Crime prevention and ultimate elimination is one of the priority goals of the National Development Plan (NDP). Crime affects all people irrespective of their background, and it is a topic that attracts a lot of media attention. Analysis will show that some groupings are affected by certain types of crime more than others. Crime statistics are essential in order to understand the temporal and spatial dynamics of crime. Such understanding is vital for planning targeted interventions and assessing progress made towards achieving a crime free nation where "people living in South Africa feel safe at home, at school and at work, and they enjoy a community life free of fear. Women walk freely in the streets and children play safely outside". There are two major sources of crime statistics in South Africa, namely the South African Police Service (SAPS) and Statistics South Africa (Stats SA). The other smaller sources such as the Institute for Security Studies (ISS) and the Medical Research Council (MRC) are by no means insignificant, as they provide statistics for types of crime not adequately covered by the major players, such as domestic violence. While the methodologies used by the SAPS and Stats SA are very different, the two institutions produce crime statistics that complement each other. The SAPS produces administrative data of crime reported to police stations by victims, the public and crime reported as a result of police activity. Stats SA produces crime statistics estimated from household surveys. Crimes reported to the SAPS do not always have the same definitions as crime statistics produced from VOCS. In addition, not all crimes reported by the SAPS are reported by VOCS and vice versa. Working in close collaboration with Stats SA, the South African Police Service has undertaken to align its Classification of Crime for Statistical Purposes (CCSP) to the International Classification of Crime for Statistical Purposes (ICCS). Highlights of the 2017/18 Victims of Crime report Aggregate crime levels increased in 2017/18 compared to 2016/17. It is estimated that over 1,5 million incidences of household crime occurred in South Africa in 2017/18, which constitutes an increase of 5% compared to the previous year. Incidences of crime on individuals are estimated to be over 1,6 million, which is an increase of 5% from the previous year. Aggregate household crime levels increased in Free State, KwaZulu-Natal, North West, Gauteng and Mpumalanga. Individual crime levels increased in Free State, North West and Gauteng. North West experienced a drastic increase of 80% in the individual crime level. Perceptions of South Africans on crime in 2017/18 were more skeptical compared to the previous year. About 42% thought property crime increased during the past three years. This is an increase of 6,9% from the previous year. 46% thought violent crime increased during the past three years, an increase of 4,5% over the previous year. Western Cape was the most skeptical about crime trends, as 84% of Western Cape residents thought that crime in South African increased or stayed the same. Mpumalanga was the least skeptical among the nine provinces, where 65% thought that crime increased or stayed the same during the past three years. Crimes that are feared most are those that are most common. An estimated 79% of South Africans felt safe walking alone in their neighbourhoods during the day, which is a decrease of 6,7% from last year. About 32% of South Africans felt safe walking alone in their neighbourhoods at night, constituting an increase of 8% from last year. The highlights for household and individual experiences of crime from the 2016/17 VOCS report are as follows:  read more »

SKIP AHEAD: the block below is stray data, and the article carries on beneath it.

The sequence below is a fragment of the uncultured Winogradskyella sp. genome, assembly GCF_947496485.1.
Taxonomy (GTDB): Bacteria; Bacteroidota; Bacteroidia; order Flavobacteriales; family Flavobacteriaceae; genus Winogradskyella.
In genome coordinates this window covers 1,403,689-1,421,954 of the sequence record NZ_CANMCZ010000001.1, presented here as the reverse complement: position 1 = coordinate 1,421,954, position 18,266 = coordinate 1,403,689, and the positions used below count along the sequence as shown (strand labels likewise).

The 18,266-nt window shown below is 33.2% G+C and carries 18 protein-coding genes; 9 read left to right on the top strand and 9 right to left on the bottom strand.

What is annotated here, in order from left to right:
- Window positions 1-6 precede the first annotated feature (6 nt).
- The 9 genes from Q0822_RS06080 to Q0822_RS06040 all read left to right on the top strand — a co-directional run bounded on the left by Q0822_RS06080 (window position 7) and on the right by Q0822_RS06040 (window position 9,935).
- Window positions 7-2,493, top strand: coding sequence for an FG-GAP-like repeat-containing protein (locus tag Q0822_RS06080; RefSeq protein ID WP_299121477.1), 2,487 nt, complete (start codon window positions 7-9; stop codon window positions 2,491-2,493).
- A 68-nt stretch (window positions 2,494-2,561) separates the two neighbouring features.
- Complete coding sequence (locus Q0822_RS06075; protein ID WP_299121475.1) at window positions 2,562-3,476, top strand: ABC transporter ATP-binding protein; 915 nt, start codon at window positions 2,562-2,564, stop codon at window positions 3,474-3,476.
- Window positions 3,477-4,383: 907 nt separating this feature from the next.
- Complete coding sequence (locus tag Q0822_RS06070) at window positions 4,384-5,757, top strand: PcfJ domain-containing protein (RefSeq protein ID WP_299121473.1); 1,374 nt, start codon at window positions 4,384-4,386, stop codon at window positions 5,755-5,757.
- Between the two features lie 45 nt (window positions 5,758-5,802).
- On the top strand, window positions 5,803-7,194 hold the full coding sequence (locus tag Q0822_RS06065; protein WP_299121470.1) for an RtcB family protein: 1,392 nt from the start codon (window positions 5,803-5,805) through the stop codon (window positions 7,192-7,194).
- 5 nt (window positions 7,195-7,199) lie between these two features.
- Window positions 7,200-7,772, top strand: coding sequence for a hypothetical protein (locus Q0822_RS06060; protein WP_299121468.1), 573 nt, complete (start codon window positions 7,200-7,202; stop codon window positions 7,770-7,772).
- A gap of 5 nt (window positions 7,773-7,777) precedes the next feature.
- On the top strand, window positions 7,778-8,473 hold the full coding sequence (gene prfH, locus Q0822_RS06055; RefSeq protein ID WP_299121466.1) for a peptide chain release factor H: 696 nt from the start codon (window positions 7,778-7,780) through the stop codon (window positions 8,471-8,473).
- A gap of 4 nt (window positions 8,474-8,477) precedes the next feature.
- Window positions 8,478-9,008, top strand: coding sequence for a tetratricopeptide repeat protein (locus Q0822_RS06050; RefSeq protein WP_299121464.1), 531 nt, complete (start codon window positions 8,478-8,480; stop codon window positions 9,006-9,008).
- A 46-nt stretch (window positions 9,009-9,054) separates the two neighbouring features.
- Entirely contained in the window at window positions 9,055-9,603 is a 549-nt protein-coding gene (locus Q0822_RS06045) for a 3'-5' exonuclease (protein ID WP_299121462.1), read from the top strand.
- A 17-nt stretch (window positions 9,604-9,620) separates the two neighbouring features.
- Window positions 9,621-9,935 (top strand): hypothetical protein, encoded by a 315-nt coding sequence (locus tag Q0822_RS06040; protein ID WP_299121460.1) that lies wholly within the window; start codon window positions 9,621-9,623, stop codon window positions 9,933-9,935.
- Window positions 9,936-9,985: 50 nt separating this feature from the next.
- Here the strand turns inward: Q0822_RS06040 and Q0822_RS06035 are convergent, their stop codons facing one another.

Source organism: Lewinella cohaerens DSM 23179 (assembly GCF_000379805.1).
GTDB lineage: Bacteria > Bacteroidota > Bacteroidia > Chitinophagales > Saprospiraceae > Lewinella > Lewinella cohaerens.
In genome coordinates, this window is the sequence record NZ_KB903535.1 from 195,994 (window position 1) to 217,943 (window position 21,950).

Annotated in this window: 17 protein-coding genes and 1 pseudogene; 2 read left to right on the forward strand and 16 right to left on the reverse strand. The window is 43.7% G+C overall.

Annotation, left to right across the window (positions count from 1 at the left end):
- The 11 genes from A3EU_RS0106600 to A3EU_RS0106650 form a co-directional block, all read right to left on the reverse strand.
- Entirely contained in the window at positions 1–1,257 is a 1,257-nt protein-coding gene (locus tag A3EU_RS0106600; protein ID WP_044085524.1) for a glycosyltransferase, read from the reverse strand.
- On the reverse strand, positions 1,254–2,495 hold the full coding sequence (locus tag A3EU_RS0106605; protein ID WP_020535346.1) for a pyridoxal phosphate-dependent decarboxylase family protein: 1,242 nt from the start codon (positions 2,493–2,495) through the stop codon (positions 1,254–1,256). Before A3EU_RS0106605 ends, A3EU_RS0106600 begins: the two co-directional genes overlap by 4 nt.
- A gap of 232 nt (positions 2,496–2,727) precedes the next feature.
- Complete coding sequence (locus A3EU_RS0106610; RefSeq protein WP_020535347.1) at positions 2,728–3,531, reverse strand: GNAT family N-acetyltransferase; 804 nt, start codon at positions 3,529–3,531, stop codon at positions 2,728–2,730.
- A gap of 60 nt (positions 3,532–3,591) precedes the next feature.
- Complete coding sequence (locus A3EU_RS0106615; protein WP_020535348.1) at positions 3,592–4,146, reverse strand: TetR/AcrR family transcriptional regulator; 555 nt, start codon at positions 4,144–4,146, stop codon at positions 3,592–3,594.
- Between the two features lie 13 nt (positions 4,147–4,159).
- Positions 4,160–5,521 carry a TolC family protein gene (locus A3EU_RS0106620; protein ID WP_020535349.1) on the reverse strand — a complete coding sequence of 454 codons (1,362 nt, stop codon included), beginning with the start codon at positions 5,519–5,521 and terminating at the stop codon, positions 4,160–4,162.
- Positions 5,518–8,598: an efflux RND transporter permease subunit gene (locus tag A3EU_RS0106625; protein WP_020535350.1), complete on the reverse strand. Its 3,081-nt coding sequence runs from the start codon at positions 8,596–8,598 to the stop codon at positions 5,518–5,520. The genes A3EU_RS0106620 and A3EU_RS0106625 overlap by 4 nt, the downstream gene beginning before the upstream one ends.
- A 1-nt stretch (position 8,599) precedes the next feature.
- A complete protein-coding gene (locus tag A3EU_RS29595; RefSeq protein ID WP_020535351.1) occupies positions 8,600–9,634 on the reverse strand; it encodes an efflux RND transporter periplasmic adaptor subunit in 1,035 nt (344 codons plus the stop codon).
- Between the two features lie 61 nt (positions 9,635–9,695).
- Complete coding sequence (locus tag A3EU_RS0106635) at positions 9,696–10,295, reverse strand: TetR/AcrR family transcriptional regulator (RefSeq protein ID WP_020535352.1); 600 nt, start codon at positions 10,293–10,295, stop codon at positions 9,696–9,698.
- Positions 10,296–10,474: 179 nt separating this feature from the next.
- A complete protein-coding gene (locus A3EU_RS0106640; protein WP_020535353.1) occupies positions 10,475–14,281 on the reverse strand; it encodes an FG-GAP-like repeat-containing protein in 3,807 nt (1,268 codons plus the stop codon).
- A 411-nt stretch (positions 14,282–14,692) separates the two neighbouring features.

Gender Statistics

South Africa has a history of exclusion and discrimination on all kinds of grounds, such as race and gender. For this reason we have developed one of the most inclusive constitutions in the world, with a Bill of Rights that specifically refers to equal treatment for all regardless of race, age, disability status, socio-economic status and gender (Section 9). Legislation such as the Employment Equity Act of 1998 has facilitated access to formal employment for women, where employers are legally required to work towards more equitable representation based on gender, race and disability. Our National Development Plan 2030 envisions an inclusive society and economy, free from unequal opportunities through capacity building, redress and increased interaction. Through a combination of legislation, monitoring and accountability, significant progress has been made in this regard, especially in the public sector. For example, the percentage of women in senior management positions in the public service increased from 13% in 1998 to 42% in 2017. Gender and gender statistics are not just about women. Whereas the term sex refers to a biological male/female classification, the word gender connotes more than that. It encapsulates social and cultural differences, and also includes how an individual views him-/herself. The term gender role relates to societys concept of how men and women are expected to act. Gender stereotypes form the basis of sexism, or the prejudiced beliefs that value males over females or vice versa. Gender inequality refers to the unequal treatment and/or perceptions of inequality of men in relation to women or vice versa. Even though there are instances where discrimination occurs against men, more often than not women are at a disadvantage. This is manifested in, for example, preferential access to work and/or certain jobs for men, unequal pay for equal work, bullying, domination and violence against women, selective abortion of female children, and preferential household expenditure on boys education. While great strides have been made towards equality for women, there still remains great challenges; there is a need for continued measurement and policy and programmatic interventions. In addition to monitoring progress with regard to the situation of men and women, an understanding of gender gaps in the following key areas will move the agenda of leaving no one behind forward: Market participation Equal representation of both sexes in the labour force is important; gender equality allows for an increase in the number of women participating in the work force, which expands the labour force and can contribute towards increased economic productivity and growth. Resource equity Indicators of mens and womens asset ownership and control are important measures used to monitor gender equality. This is achieved when people are able to access and enjoy the same rewards, resources and opportunities regardless of whether they are male or female. Womens ownership of and control over resources is one of the key elements of empowerment. Governance Gender equality in positions of decision-making, as well as political representation, are important not only from an empowerment perspective, but also to ensure that issues affecting women are considered during policy formulation, planning and programme/project implementation. Stats SA publishes a wide range of statistics in various reports and publications, highlighting the challenges experienced by women and men in South Africa as measured through household surveys and censuses conducted by StatsSA, as well as other more »